Let’s hope that we will be able to see When the Sun Comes Out properly staged and orchestrated for at least a handful of instruments in the near future. (AtG, I’m looking at you?) Vancouver has seen the work staged (albeit minimalistically) and orchestrated for single violin, flute, clarinet cello and the piano and conducted by the composer Leslie Uyeda herself. All the thanks should go to Tapestry for bringing the concert version to Toronto.
It is a work that breaks new grounds, thematically, and opens up new ways of talking about love and the gendering within the couple. Leslie Uyeda’s music is consistently on edge and dissonant, without a single sentimental or sappy note. The only remotely post-Romantic sounding passage is when the two female protagonists kiss for the first time (I take it it’s much more than just kissing in the staged version), which sounds appropriately reminiscent of Der Rosenkavalier. There are moments of romantic relief here and there, but Uyeda thankfully steered clear of ‘beautiful melodies’ (of the kind found, say, in Rufus Wainwright’s Primadonna and will likely be found in his future COC opera). Uyeda is a composer who doesn’t compose as if the twentieth century never happened—nor as if there’s a lurking harmony and a key resolution to two women loving each other. It’s always complicated, the music doesn’t cease to remind us, never easy. Notably, there are no duos between the lovers, no singing in thirds for the Monteverdi dykes in the audience like myself. There is no escaping the harsh realities.
Props to music director Maika’i Nash who had the task of conveying the complexities of the score with only the piano at his disposal.
The libretto itself, I felt, needs the staging to come into full effect. Also, the surtitles. Poet Rachel Rose probably wrestled over every word, and those words should be known even when the soprano hangs out in the top of the top of her register. If we look at it as the text for a full-blown operatic piece, the libretto is not particularly convincing. (Not many operatic librettos make sense, I know, but many do within their own unique parameters.) A wandering heroine from a freer territory falls in love with a citizen of an oppressive country where same-sex love is punishable by death. The local woman is married, has children and many more constraints upon her freedom. What works really well is that the story reads semi-mythic, semi-all-too-recognizable—there are long thoughtful monologues recollecting past actions and brooding over the impossible future that bring to mind Tristan und Isolde, but there are also moments of the easily recognizable present. So far, so good.
The emergence of the husband and his attempt at murder after having caught them in flagrante and the subsequent emotional dissolution into confessing his own past same-sex love and loss… I’m still not sure what to make of that. Perhaps the idea was to show that the heteronormative patriarchy punishes equally its daughters and its sons? And I get that. But his quick switch from a brute to a crying mess is a bit too convenient a solution.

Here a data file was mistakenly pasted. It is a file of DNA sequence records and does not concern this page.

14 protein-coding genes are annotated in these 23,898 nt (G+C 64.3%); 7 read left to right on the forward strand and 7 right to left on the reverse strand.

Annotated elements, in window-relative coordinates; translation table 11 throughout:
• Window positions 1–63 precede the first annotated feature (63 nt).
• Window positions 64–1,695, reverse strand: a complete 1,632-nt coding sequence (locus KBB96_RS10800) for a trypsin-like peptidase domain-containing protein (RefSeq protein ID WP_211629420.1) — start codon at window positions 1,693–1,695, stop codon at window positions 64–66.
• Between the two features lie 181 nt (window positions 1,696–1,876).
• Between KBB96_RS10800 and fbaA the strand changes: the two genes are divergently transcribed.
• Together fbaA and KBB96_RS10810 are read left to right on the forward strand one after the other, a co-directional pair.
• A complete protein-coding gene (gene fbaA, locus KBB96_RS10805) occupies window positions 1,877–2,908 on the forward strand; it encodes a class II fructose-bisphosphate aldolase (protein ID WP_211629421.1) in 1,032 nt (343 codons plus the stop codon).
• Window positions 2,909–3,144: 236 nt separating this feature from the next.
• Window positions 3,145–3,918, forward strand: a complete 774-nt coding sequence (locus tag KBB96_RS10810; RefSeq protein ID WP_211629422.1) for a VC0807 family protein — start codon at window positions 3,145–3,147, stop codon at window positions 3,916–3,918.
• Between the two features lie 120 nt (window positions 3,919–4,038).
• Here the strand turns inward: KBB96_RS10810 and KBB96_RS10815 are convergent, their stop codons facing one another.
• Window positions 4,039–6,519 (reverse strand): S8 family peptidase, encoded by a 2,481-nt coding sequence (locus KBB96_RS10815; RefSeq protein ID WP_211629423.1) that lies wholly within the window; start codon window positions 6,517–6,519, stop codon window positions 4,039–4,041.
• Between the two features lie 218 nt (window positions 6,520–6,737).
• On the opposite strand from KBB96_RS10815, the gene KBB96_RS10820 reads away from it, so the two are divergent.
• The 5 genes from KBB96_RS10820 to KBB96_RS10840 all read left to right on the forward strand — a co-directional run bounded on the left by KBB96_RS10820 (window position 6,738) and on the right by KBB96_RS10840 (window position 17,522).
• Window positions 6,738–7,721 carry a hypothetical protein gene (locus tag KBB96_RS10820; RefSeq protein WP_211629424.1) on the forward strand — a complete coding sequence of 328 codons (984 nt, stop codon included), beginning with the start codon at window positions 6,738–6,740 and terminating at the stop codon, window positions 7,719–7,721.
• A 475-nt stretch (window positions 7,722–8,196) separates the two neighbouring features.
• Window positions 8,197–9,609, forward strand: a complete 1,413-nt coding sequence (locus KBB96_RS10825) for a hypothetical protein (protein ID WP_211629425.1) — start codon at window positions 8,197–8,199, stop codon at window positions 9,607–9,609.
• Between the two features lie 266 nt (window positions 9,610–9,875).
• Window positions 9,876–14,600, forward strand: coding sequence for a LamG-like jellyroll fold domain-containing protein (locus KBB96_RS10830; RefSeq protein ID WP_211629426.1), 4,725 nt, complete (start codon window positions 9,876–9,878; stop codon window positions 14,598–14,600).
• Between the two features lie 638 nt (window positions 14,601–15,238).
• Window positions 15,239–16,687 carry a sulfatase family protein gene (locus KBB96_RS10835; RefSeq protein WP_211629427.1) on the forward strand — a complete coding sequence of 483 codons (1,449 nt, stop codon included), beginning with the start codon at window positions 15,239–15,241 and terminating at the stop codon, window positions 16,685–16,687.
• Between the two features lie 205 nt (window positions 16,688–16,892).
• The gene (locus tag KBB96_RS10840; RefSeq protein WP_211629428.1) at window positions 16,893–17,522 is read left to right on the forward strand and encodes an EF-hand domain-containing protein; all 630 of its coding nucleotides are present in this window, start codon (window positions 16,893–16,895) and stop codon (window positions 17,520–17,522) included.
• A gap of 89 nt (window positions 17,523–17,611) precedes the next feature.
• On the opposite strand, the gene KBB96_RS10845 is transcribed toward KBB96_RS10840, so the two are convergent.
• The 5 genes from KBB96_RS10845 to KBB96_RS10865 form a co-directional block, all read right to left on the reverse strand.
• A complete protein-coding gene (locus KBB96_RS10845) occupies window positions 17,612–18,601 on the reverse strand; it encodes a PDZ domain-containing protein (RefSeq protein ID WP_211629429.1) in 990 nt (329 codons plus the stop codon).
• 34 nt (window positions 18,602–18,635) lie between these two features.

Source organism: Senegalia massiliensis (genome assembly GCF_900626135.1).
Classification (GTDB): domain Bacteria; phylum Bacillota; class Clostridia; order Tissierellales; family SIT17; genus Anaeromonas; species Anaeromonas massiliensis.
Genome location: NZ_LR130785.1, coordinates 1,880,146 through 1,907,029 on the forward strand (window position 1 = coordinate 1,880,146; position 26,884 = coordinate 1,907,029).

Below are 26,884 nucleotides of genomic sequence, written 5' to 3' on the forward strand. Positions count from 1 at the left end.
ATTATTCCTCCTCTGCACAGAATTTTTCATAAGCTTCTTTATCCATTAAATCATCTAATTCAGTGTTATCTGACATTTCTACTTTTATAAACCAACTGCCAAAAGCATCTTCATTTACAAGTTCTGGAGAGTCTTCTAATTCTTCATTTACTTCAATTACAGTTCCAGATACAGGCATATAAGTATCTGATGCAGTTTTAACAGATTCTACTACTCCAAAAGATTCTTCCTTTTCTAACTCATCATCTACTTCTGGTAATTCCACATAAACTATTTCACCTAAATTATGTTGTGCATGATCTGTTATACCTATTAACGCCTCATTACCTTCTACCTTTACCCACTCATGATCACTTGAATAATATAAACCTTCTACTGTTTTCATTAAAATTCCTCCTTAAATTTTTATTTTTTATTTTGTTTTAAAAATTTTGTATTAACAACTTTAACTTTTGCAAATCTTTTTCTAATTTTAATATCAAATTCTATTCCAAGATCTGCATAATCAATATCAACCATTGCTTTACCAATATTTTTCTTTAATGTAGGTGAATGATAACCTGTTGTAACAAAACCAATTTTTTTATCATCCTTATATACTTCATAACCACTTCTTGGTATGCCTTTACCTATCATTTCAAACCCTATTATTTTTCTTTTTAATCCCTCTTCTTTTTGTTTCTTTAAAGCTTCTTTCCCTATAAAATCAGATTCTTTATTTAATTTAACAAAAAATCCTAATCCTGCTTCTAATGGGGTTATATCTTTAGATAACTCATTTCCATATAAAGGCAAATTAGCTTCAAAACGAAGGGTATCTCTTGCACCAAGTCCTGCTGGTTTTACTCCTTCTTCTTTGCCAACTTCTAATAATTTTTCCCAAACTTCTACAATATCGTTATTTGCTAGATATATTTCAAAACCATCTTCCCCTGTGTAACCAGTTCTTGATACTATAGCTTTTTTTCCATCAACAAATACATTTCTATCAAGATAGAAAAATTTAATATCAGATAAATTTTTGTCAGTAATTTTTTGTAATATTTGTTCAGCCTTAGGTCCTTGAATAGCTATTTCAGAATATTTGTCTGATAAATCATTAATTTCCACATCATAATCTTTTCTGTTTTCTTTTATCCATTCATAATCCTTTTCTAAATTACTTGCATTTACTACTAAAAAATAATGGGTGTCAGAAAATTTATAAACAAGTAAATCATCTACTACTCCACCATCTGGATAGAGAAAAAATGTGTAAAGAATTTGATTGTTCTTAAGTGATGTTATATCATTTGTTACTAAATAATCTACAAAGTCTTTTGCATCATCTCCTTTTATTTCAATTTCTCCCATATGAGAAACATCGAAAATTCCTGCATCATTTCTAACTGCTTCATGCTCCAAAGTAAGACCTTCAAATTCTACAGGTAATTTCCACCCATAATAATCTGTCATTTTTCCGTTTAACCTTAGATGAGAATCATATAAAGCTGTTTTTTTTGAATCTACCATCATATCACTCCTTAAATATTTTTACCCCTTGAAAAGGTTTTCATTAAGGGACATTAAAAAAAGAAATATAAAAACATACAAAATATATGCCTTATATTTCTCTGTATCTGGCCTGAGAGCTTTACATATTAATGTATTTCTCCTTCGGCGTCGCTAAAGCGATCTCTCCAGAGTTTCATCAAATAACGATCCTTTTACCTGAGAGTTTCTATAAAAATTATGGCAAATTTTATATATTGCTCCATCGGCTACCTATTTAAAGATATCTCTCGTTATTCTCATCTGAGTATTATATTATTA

But perhaps we shouldn’t look for a typical full-blown operatic libretto in Rose’s text—perhaps it is, as one reviewer suggested, a dramatic poem more than a drama; and perhaps it is closer, as I kept thinking while watching it, to the melodramatic one-acters like Poulenc’s La Voix Humaine. In which case, with a lot of things abstracted out, a lot distilled to the one to three characters, and a touch of absurd here and there, it would be a good representative of the family.
Teiya Kasahara, for whom Uyeda wrote the character of Solana, displayed her usual stage charisma and sang (owned!) an extremely high role with great stamina. Solana is not a particularly complex character—she is angry, brave, wanderlust-y, reckless, never doubtful, always demanding, from the beginning till the end. Lilah, however, now there’s a novel in there somewhere. Stephanie Yelovich gave us a complex portrait of a human in an existential crisis, who can lose everything by loving who she loves. Her voice—and I am guessing the role tessitura–was a shade darker and lower than Solana’s and a respite next to Solana’s relentlessness and moral certitudes. (The Vancouver Lilah was a mezzo, NB.) The two women were good together, and what was also unique about this performance was that the kissing and the making out were devoid of the awkwardness between two straight singers that’s frequently seen on mainstream stage. If their music wasn’t easily harmonious, their bodies were, and very natural with one another.
A very special mention should go to Keith Lam who brilliantly acted and sang the character of the husband. The dude almost stole the show. (And he was tasked with inhabiting an implausible character, so imagine the degree of accomplishment.)
To sum up: WTSCO is an exciting new chamber opera-poem with great potential, deserving a serious staging or two.
Kasahara, Yelovich, Lam. Photo by Avenue One.